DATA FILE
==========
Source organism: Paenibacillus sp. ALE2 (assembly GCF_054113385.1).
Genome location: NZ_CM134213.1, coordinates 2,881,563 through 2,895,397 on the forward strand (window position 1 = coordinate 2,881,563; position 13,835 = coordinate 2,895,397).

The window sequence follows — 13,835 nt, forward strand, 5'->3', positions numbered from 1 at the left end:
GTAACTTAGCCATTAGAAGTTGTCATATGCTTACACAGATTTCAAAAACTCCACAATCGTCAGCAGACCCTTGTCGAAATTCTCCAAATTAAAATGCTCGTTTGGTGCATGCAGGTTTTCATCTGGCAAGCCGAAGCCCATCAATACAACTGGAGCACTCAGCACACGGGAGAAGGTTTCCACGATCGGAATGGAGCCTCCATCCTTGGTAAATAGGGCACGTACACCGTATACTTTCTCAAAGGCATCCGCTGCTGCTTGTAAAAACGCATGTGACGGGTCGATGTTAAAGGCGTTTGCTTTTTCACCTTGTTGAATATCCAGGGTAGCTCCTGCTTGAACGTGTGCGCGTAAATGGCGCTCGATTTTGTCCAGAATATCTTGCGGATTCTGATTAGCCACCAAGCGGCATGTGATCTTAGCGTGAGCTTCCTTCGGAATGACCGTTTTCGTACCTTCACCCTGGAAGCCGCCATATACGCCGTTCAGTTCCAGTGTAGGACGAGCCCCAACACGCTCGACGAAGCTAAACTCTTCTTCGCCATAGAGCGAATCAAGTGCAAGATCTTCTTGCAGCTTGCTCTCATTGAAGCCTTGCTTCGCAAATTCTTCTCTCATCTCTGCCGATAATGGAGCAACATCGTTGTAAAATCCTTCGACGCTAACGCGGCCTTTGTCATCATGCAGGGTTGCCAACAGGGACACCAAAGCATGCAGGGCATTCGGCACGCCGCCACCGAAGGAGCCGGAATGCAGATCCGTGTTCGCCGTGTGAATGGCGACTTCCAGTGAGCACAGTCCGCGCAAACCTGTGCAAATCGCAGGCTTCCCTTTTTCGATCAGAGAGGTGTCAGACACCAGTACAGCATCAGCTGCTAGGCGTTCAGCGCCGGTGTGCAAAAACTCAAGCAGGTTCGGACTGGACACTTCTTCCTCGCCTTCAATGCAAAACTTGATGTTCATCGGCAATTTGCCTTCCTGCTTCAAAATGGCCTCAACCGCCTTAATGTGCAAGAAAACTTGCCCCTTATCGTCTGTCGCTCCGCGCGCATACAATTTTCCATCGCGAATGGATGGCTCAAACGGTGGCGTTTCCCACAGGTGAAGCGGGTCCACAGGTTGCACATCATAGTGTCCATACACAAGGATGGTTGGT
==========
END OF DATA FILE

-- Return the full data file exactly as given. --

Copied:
Source organism: Paenibacillus sp. ALE2 (assembly GCF_054113385.1).
Genome location: NZ_CM134213.1, coordinates 2,881,563 through 2,895,397 on the forward strand (window position 1 = coordinate 2,881,563; position 13,835 = coordinate 2,895,397).

The window sequence follows — 13,835 nt, forward strand, 5'->3', positions numbered from 1 at the left end:
GTAACTTAGCCATTAGAAGTTGTCATATGCTTACACAGATTTCAAAAACTCCACAATCGTCAGCAGACCCTTGTCGAAATTCTCCAAATTAAAATGCTCGTTTGGTGCATGCAGGTTTTCATCTGGCAAGCCGAAGCCCATCAATACAACTGGAGCACTCAGCACACGGGAGAAGGTTTCCACGATCGGAATGGAGCCTCCATCCTTGGTAAATAGGGCACGTACACCGTATACTTTCTCAAAGGCATCCGCTGCTGCTTGTAAAAACGCATGTGACGGGTCGATGTTAAAGGCGTTTGCTTTTTCACCTTGTTGAATATCCAGGGTAGCTCCTGCTTGAACGTGTGCGCGTAAATGGCGCTCGATTTTGTCCAGAATATCTTGCGGATTCTGATTAGCCACCAAGCGGCATGTGATCTTAGCGTGAGCTTCCTTCGGAATGACCGTTTTCGTACCTTCACCCTGGAAGCCGCCATATACGCCGTTCAGTTCCAGTGTAGGACGAGCCCCAACACGCTCGACGAAGCTAAACTCTTCTTCGCCATAGAGCGAATCAAGTGCAAGATCTTCTTGCAGCTTGCTCTCATTGAAGCCTTGCTTCGCAAATTCTTCTCTCATCTCTGCCGATAATGGAGCAACATCGTTGTAAAATCCTTCGACGCTAACGCGGCCTTTGTCATCATGCAGGGTTGCCAACAGGGACACCAAAGCATGCAGGGCATTCGGCACGCCGCCACCGAAGGAGCCGGAATGCAGATCCGTGTTCGCCGTGTGAATGGCGACTTCCAGTGAGCACAGTCCGCGCAAACCTGTGCAAATCGCAGGCTTCCCTTTTTCGATCAGAGAGGTGTCAGACACCAGTACAGCATCAGCTGCTAGGCGTTCAGCGCCGGTGTGCAAAAACTCAAGCAGGTTCGGACTGGACACTTCTTCCTCGCCTTCAATGCAAAACTTGATGTTCATCGGCAATTTGCCTTCCTGCTTCAAAATGGCCTCAACCGCCTTAATGTGCAAGAAAACTTGCCCCTTATCGTCTGTCGCTCCGCGCGCATACAATTTTCCATCGCGAATGGATGGCTCAAACGGTGGCGTTTCCCACAGGTGAAGCGGGTCCACAGGTTGCACATCATAGTGTCCATACACAAGGATGGTTGGT